As you all know, I had to take a forced vacation earlier this month.
And I say forced because I didn’t go willingly (in case it wasn’t clear ? ).
There were so many things to be done, new projects to be started that made the weeks before my time off very stressful and overwhelming.
I was to be out only for a week, yet it felt like a lifetime.
What if I forget to explain something I do to my colleagues and it doesn’t get done?
This was the question I asked myself every single day prior to my vacation.
Don’t get me wrong.
We have a fantastic team here at Spin Sucks and Arment Dietrich, and they did a great job while I was out of the office.
The conversations playing in my head weren’t about them and their skills, but about me.
For the last two years I’ve been on a fast-forward track and I just didn’t know how to slow down.
I am pretty sure I drove Gini Dietrich crazy with my questions and whining about having to go on this forced vacation.
Good thing we are a virtual company, otherwise she might have felt tempted to throw something at me to shut me up and make me take my forced vacation earlier.
And that’s how my forced vacation started: With me feeling anxious and not knowing what to do with myself and the free time at hand.
I had the common sense to book a trip to the Mediterranean sea, so I wouldn’t be at home and tempted to work.
Though it may seem a short time for so much whining and worrying, there are some valuable lessons I learned.
Four Life Lessons from a Forced Vacation
As strange as it may sound, you need to slow down if you want to go on a vacation.
You need to leave everything finished at work, so you won’t worry.
And then you need to prepare your mind for the time off.
Going on vacation with the same mindset and adrenaline you go to work, is a bad idea.
You won’t be able to slow down and enjoy. Your brain will be set on solving problems.
Take the time to disconnect from work before starting your holiday.
Go for a walk, clean the house, read a book.
Whatever works for you.
This is very much tied to slowing down.
To be present and be able to enjoy your vacation, you need to slow down (see above).
We are on auto-pilot.
We go throughout the day putting out fires at work, checking social media, email, half-listening conversations with our significant other or family.
It’s time for you to be mindful about your thoughts and actions.
Every time you catch your mind wandering around, bring it back to present and make a conscious effort to stay present.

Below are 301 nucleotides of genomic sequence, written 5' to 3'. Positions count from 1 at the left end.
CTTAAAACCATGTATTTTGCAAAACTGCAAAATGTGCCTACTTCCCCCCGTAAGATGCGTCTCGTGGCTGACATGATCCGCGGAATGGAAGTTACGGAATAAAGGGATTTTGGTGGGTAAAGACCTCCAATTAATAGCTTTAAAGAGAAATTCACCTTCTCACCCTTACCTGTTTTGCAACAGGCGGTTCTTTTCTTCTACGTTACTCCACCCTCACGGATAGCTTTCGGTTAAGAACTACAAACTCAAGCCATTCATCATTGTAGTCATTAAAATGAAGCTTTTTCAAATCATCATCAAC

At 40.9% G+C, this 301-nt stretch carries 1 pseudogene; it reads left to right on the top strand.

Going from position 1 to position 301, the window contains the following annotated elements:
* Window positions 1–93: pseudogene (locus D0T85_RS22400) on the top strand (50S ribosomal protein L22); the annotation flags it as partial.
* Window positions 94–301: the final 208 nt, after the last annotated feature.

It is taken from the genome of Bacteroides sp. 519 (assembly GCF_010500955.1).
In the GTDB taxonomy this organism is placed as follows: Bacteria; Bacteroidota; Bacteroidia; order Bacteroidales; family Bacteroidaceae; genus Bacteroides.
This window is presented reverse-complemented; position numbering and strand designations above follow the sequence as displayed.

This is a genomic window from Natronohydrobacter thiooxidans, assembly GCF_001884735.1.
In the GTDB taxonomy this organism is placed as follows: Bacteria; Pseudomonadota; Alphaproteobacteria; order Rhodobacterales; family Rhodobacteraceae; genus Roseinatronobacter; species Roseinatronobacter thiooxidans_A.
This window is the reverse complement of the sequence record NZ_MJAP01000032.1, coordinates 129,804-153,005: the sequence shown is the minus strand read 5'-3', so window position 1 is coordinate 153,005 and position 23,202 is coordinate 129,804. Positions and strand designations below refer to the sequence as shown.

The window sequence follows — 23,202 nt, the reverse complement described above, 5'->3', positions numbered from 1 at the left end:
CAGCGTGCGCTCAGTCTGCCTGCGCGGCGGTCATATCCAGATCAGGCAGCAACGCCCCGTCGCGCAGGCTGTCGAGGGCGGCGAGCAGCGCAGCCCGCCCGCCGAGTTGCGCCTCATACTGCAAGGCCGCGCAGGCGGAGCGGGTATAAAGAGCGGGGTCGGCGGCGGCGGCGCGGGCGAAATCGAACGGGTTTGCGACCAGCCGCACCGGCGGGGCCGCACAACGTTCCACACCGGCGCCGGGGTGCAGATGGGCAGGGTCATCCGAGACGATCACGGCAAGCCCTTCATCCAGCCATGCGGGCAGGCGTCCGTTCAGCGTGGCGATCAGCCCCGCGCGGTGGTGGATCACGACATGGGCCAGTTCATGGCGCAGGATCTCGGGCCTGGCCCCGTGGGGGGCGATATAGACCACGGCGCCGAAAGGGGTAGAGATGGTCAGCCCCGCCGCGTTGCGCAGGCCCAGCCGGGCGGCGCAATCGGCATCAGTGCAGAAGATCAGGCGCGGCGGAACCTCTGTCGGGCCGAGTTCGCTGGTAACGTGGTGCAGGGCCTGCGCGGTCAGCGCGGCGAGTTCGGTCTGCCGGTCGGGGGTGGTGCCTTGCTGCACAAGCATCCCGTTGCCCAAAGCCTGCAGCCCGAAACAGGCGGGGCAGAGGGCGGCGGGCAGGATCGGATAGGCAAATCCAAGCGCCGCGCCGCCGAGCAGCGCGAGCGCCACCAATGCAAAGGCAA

Whether it’s listening to the morning noise, watching the waves at the beach, or talking to the person next to you, be in the moment.
It takes time, but it will help you relax your mind and body.
You will feel free and very much alive.
Challenge Your Brain to Switch
Every day at work we train our minds to think and react in a certain way.
We are always alert and focused.
But when it comes to time off, you need to train your brain to switch from alert to enjoyment.
You need to pay attention to your thoughts and make a conscious effort to switch.
During my forced vacation I found myself thinking about work and to-do lists.
I had to force myself to stay present and not let my mind wander.
When we train our brains to go a certain route (as we do for work), they will take that route every time you’re not paying attention.
Why? It’s easy.
Your brain knows that route. It’s a safe route and it can switch to auto-pilot.
Remember our brains are programmed for the fight or flight mode.
So when there is no threat to your safety, it goes on auto-pilot.
Challenge your brain to be in the moment and notice everything around you.
Yes, just breathe!
This was a big lesson for me to learn.
Stop worrying about anything and everything.
Stop over-analyzing things.
Stop thinking five steps ahead.
Just stop and breathe.
Feel the air in your lungs, notice the beauty of your surroundings and be grateful for the beautiful life you have.
I came back from my forced vacation excited to be back at work.
As much as I liked being away from the daily life, I realized once again how much I love what I do.
It’s part of me, it’s who I am…and this holiday just reinforced that.
Now the floor is yours: Did you go on a holiday this summer? What did you learn from your time off?